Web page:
Understanding Algorithm: Complexity and Performance

# A Quick Guide to Bubble Sort Algorithm

## Introduction

In this article, we will learn about the bubble sort algorithm and its implementation with the help of examples. When two neighboring elements are compared and swapped until they are in the desired order, the sorting technique known as bubble sort is used. In each iteration, each element of the array moves to the end, much to the movement of air bubbles in the water that rise to the surface. So, a bubble sort is what it is called.

The most straightforward sorting method is Bubble Sort, which repeatedly switches nearby components if they are in the wrong order. Large data sets should not be used with this approach due to its high average and worst-case time complexity. Bubble sort takes minimum time (Order of n) when elements are already sorted. Hence it is best to check if the array is already sorted or not beforehand, to avoid O(N2) time complexity.

## How does Bubble Sort Work?

**Input: arr[] = {5, 1, 4, 2, 8}**

**First Pass: **

- Bubble sort starts with the very first two elements, comparing them to check which one is greater.

( 5 1 4 2 8 ) –> ( 1 5 4 2 8 ), Here, the algorithm compares the first two elements and swaps since 5 > 1.

( 1 5 4 2 8 ) –> ( 1 4 5 2 8 ), Swap since 5 > 4

( 1 4 5 2 8 ) –> ( 1 4 2 5 8 ), Swap since 5 > 2

( 1 4 2 5 8 ) –> ( 1 4 2 5 8 ), Now, since these elements are already in order (8 > 5), the algorithm does not swap them.

**Second Pass: **

- Now, during the second iteration it should look like this:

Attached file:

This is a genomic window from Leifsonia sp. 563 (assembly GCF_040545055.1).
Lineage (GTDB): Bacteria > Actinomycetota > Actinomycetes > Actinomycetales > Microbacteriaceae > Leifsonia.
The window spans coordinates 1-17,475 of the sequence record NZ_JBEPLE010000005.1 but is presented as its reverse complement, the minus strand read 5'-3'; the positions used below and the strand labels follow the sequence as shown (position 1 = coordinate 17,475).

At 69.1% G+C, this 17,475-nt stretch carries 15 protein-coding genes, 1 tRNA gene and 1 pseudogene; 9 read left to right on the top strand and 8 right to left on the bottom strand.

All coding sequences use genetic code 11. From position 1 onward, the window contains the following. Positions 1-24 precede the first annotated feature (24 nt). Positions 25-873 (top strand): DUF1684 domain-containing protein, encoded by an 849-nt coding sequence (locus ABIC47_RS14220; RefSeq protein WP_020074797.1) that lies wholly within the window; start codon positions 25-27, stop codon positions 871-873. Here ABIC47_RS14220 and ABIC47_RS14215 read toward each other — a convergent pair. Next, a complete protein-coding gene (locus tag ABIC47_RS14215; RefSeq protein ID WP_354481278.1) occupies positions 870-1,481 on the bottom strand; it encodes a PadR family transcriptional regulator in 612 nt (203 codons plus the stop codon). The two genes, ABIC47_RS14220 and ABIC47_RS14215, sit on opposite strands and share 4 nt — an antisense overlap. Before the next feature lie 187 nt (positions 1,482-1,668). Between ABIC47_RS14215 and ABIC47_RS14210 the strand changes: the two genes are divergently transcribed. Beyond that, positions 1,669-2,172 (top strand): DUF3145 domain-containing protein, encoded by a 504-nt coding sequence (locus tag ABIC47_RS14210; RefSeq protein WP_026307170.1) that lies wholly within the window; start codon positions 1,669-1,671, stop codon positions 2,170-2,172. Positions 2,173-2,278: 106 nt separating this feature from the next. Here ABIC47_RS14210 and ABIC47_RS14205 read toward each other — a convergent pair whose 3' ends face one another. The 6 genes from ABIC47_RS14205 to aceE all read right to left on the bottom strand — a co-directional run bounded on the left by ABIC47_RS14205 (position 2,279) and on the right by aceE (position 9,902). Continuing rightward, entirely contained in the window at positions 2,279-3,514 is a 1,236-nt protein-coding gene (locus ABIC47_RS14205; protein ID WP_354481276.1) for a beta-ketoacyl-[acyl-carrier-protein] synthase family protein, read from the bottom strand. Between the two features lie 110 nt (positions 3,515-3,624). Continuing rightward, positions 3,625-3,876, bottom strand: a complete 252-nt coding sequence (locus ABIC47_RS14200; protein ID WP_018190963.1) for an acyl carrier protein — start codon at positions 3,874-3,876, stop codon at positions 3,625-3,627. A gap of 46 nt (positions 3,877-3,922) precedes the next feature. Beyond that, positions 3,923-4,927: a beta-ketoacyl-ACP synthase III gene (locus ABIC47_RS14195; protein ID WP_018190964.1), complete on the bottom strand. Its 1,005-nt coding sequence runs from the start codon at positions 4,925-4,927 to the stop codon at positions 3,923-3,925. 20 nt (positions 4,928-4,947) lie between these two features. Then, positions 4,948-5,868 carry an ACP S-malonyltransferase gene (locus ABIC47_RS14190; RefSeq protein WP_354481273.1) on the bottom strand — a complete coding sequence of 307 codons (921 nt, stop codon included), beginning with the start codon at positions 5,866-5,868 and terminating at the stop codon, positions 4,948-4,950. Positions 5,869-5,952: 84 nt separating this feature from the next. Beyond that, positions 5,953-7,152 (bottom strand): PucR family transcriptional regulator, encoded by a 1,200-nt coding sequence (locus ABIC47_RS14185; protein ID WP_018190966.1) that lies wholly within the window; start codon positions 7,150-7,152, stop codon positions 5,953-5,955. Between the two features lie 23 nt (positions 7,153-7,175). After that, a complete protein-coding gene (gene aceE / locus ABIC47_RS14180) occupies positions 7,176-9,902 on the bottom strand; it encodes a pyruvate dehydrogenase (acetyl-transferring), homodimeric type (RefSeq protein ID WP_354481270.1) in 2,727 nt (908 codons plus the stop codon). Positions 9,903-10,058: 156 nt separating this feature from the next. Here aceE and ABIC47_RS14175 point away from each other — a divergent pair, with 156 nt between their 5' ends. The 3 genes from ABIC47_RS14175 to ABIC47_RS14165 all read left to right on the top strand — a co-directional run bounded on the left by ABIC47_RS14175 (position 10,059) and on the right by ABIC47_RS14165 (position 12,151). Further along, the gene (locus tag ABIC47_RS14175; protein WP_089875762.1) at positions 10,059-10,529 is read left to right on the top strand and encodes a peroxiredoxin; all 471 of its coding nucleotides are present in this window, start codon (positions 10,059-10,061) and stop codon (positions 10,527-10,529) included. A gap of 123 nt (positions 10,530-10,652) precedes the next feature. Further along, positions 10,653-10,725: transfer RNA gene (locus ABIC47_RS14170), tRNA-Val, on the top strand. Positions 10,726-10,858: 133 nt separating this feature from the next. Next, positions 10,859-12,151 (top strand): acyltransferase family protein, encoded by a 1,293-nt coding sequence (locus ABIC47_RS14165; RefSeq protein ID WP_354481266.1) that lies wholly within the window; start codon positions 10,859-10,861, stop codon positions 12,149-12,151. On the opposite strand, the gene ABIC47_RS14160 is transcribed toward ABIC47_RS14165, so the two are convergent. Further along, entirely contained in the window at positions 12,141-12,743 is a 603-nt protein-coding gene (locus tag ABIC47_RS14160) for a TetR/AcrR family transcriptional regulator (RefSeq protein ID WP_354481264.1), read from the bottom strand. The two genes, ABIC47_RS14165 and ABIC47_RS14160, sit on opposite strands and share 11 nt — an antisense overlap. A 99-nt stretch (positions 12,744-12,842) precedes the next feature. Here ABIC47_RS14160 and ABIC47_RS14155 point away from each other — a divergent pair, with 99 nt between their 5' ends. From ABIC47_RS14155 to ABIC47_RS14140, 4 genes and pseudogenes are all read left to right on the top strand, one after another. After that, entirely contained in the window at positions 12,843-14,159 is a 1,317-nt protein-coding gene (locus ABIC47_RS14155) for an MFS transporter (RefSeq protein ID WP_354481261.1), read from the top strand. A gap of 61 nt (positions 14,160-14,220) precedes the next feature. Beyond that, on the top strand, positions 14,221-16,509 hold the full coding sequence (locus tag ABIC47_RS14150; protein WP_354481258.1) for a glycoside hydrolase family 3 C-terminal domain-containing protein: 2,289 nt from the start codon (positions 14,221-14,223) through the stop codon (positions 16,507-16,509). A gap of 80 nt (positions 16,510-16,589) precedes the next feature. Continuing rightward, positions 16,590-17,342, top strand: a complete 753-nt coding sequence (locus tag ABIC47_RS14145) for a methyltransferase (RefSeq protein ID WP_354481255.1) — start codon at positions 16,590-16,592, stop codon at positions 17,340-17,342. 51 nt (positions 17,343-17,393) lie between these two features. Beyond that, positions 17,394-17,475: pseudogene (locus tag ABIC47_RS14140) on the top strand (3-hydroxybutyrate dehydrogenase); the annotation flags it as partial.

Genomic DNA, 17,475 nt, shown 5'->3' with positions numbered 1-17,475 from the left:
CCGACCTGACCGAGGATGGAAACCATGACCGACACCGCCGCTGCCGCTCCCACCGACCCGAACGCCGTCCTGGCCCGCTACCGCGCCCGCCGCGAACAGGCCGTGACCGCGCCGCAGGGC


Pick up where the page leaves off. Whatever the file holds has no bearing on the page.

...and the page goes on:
( 1 4 2 5 8 ) –> ( 1 4 2 5 8 )

( 1 4 2 5 8 ) –> ( 1 2 4 5 8 ), Swap since 4 > 2

( 1 2 4 5 8 ) –> ( 1 2 4 5 8 )

( 1 2 4 5 8 ) –> ( 1 2 4 5 8 )

**Third Pass: **

- Now, the array is already sorted, but our algorithm does not know if it is completed.

The algorithm needs one whole pass without any swap to know it is sorted.

( 1 2 4 5 8 ) –> ( 1 2 4 5 8 )

( 1 2 4 5 8 ) –> ( 1 2 4 5 8 )

( 1 2 4 5 8 ) –> ( 1 2 4 5 8 )

( 1 2 4 5 8 ) –> ( 1 2 4 5 8 )

**Illustration:**

To solve the problem, follow these steps:

- Use two variables, I and j, in a nested for loop to iterate through the input array so that 0 I n-1 and 0 j n-i-1
- If these neighboring components may be swapped and arr[j] is greater than arr[j+1], otherwise, go on.
- Print the sorted array.

## Bubble Sort Code

Output:

**Time Complexity**: O(N2)

**Auxiliary Space**: O(1)

## Conclusion

Bubble sort is frequently used to illustrate the idea of a sorting algorithm because of how straightforward it is. It is well-known in computer graphics for its ability to find a little fault (such as a swap of just two elements) and correct it with only linear complexity (2n). Bubble sort performs the swapping of adjacent pairs without the use of any major data structure. Hence Bubble sort algorithm is an in-place algorithm.